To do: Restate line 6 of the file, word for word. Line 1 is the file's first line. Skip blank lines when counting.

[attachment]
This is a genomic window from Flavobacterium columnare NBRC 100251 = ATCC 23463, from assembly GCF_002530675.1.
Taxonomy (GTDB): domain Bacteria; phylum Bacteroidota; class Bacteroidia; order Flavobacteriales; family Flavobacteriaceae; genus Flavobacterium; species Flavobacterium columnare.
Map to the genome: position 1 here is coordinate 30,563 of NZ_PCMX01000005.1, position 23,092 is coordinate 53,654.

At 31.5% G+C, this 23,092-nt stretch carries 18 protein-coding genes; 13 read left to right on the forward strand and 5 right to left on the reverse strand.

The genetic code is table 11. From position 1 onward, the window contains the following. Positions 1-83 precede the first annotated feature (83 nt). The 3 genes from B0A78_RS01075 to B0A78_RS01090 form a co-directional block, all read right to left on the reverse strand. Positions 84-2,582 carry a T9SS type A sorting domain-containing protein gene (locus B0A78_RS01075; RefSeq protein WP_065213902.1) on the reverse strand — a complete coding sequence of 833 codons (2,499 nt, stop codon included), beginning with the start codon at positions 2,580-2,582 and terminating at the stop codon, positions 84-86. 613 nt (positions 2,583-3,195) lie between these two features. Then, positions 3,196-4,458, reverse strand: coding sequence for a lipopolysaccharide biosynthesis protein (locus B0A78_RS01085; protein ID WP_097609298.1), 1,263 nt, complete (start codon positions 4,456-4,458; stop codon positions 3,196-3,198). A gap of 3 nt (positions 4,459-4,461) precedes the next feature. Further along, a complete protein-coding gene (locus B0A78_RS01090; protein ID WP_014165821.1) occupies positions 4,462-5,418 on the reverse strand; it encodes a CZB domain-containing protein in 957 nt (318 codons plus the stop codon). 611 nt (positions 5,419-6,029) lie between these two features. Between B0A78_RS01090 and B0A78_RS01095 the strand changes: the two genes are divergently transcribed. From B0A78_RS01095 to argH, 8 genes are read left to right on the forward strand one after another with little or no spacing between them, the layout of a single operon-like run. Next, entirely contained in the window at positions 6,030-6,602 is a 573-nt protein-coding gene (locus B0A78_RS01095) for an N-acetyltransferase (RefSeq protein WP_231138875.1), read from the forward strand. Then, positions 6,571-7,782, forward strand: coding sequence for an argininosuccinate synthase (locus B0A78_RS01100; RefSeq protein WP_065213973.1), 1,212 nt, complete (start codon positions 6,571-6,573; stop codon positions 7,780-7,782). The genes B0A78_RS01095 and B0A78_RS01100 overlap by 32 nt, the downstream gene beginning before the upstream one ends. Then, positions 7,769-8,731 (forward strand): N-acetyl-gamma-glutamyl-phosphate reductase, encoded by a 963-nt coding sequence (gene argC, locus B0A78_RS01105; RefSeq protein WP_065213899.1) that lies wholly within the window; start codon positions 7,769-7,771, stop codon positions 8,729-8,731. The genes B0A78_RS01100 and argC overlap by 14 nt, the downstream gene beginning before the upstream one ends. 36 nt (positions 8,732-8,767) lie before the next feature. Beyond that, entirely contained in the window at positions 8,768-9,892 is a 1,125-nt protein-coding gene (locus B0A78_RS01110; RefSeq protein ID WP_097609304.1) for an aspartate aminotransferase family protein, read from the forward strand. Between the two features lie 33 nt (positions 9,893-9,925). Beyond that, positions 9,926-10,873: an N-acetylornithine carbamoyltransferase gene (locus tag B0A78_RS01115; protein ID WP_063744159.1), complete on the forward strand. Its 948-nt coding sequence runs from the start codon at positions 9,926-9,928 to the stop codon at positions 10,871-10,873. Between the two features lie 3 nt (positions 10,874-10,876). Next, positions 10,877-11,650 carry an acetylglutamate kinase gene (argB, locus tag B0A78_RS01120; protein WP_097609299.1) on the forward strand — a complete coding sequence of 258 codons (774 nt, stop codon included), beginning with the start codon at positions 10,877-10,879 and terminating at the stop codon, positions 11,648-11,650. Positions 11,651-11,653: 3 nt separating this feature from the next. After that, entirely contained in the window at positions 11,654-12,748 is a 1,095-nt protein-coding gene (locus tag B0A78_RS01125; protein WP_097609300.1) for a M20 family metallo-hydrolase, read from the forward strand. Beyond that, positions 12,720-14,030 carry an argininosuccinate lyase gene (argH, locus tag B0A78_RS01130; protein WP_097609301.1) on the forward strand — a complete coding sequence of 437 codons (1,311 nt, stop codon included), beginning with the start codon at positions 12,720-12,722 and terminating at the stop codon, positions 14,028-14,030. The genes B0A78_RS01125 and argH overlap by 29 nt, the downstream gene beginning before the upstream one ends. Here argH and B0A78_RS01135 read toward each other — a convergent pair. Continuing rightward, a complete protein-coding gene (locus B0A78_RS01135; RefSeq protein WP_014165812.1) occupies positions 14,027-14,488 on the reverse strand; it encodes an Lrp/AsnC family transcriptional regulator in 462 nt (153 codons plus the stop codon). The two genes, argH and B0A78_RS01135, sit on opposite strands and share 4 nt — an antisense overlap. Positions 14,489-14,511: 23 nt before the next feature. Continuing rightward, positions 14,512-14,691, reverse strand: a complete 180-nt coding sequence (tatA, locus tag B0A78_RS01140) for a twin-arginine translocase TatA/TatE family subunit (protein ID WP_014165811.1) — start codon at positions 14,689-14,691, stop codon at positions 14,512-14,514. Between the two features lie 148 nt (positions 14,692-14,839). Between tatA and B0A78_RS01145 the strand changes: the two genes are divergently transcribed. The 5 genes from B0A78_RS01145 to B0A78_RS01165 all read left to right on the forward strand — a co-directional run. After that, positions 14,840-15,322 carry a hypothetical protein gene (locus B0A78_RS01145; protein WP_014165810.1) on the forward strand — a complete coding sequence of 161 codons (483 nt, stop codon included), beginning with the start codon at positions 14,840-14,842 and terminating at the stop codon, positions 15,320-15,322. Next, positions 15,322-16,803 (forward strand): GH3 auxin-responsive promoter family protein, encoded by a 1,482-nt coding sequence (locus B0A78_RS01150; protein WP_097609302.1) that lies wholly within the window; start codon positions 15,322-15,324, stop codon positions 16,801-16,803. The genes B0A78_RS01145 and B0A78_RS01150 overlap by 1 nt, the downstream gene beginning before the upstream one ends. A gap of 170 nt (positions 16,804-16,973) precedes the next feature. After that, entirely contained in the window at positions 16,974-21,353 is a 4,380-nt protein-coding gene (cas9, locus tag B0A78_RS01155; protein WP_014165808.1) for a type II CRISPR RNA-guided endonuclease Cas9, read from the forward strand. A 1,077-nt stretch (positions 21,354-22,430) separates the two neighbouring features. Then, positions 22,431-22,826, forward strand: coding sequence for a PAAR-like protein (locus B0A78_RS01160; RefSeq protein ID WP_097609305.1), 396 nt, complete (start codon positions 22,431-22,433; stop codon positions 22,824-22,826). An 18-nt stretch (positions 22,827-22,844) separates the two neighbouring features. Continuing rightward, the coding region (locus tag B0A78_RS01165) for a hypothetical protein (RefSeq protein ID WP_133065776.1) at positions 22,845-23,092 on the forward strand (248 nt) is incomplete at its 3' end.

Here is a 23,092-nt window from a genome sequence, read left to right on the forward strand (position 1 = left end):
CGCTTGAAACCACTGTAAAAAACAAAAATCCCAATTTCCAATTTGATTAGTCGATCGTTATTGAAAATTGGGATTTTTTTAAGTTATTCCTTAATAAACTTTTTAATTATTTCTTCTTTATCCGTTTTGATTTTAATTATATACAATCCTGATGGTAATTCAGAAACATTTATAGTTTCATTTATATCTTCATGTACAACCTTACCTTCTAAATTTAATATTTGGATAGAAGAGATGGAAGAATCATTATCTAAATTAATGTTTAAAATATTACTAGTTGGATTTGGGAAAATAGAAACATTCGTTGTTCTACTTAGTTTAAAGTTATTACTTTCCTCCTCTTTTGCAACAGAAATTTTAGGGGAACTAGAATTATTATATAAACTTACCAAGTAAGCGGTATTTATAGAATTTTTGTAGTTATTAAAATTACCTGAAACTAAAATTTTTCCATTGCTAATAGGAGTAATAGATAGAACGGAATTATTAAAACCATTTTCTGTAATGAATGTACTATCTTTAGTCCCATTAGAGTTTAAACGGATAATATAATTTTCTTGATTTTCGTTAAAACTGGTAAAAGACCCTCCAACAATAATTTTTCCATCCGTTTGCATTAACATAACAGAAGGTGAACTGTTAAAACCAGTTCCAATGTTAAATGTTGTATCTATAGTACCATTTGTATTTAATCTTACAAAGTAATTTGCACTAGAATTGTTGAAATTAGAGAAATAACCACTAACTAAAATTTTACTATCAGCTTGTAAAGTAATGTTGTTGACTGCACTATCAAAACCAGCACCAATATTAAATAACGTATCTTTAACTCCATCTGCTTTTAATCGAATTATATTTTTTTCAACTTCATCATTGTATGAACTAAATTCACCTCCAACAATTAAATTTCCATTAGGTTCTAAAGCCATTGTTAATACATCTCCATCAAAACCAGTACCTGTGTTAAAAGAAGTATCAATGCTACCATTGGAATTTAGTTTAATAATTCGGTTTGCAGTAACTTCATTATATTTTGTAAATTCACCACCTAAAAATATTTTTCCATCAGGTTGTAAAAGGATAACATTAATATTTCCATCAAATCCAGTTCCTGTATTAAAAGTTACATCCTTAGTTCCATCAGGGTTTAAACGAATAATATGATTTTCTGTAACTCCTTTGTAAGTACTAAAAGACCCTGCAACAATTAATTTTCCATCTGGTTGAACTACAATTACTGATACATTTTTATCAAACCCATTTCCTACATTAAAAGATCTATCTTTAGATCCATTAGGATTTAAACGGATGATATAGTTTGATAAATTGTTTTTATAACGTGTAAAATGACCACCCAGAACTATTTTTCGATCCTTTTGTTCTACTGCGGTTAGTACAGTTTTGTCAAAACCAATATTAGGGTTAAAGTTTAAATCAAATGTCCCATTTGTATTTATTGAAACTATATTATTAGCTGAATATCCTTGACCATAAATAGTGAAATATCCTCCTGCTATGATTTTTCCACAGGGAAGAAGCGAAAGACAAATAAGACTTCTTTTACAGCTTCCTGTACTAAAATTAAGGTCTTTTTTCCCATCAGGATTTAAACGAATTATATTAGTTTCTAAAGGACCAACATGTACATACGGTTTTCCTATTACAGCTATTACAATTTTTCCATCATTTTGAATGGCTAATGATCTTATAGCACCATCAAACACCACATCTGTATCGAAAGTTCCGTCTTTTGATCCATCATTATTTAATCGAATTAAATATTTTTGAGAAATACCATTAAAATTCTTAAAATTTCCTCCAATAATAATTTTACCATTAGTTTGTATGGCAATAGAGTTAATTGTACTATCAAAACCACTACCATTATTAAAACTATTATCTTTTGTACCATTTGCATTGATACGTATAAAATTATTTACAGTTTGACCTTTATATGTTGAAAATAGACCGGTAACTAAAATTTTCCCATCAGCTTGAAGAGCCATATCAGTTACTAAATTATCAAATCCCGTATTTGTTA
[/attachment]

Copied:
Here is a 23,092-nt window from a genome sequence, read left to right on the forward strand (position 1 = left end):